This Ain't Texas


Derin Adunbi

1st Year MPH Health Behavior Health Education Candidate

As I prepare for my trip to San Antonio, I think about something that was said during the first week of class: be aware of your biases. I like to think that I am a person who can set aside her biases in the face of a greater cause, but I’m only human. 

When I think about Texas, one of the first things that comes to mind is that episode of Spongebob where he and Patrick make fun of Sandy for being a proud Texan and essentially equate being Texan to being dumb. It was funny as a child, but now I think about the ways that this stereotype shows up in conversations I’ve heard in person and online. The number of times people have joked about people in the South being dumb or wanting the South to be its own country so ‘normal’ people can be in charge is alarming. This isn’t helped by the fact that many Southern states, including Texas, have come out with laws that attack the rights of women and trans people’s access to care.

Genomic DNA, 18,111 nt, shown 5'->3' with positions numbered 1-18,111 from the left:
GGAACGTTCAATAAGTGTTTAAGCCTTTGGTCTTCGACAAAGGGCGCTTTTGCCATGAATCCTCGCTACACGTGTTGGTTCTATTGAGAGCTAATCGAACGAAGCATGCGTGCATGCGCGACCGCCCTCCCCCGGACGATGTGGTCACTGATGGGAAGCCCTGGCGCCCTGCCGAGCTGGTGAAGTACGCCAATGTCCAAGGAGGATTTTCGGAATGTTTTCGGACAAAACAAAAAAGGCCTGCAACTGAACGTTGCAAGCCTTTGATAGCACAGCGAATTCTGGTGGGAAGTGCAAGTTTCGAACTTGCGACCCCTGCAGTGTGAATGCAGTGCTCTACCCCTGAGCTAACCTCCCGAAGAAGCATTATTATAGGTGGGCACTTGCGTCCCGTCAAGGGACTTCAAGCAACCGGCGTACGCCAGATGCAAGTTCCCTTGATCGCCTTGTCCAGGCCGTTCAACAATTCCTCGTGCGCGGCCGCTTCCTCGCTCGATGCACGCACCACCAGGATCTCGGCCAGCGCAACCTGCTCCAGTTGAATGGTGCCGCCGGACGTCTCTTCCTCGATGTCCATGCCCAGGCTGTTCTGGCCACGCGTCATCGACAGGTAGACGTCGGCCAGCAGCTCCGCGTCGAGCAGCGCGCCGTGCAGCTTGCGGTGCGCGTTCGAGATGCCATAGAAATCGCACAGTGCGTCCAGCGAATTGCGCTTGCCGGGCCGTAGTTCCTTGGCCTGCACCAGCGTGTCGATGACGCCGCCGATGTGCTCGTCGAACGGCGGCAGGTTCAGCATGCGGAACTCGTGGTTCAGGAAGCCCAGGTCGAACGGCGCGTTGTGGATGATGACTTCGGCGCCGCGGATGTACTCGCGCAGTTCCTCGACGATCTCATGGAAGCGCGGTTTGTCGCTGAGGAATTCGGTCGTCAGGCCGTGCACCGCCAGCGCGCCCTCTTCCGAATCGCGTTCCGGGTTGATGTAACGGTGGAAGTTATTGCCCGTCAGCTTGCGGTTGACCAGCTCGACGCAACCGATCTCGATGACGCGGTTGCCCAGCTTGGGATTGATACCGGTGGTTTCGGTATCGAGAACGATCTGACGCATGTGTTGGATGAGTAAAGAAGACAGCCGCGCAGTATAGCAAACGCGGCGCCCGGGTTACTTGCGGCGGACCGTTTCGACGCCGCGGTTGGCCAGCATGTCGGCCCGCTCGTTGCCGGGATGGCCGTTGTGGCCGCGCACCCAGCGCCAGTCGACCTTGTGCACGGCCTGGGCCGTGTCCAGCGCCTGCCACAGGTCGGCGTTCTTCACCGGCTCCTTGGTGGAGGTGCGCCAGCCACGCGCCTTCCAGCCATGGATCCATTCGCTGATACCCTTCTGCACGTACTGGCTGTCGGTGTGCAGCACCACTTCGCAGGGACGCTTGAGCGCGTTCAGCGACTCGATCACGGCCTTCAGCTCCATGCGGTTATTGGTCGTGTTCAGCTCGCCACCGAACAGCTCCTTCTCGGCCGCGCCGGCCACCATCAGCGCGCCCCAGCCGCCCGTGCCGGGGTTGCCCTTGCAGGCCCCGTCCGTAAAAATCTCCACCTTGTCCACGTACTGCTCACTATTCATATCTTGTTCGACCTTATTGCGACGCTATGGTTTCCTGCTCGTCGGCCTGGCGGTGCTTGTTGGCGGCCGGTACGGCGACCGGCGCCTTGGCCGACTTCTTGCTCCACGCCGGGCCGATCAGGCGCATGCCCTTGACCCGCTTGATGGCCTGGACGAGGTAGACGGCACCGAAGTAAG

There are so many negative stigmas that are attached to the Southern identity that it would be easy to let it influence the work we do in San Antonio. I think it’s important to interrogate those biases and ask yourself: are all these things true? Sure, you can look at all the negative news stories coming out of Texas and feel that the work you do might be meaningless. But it’s also important to think about all the positive stories that are hidden amongst the negative ones. 

So, while I’m nervous about the work we will do in San Antonio, I want to open myself to a new version of the South. One full of beautiful people, culture, and positive stories!

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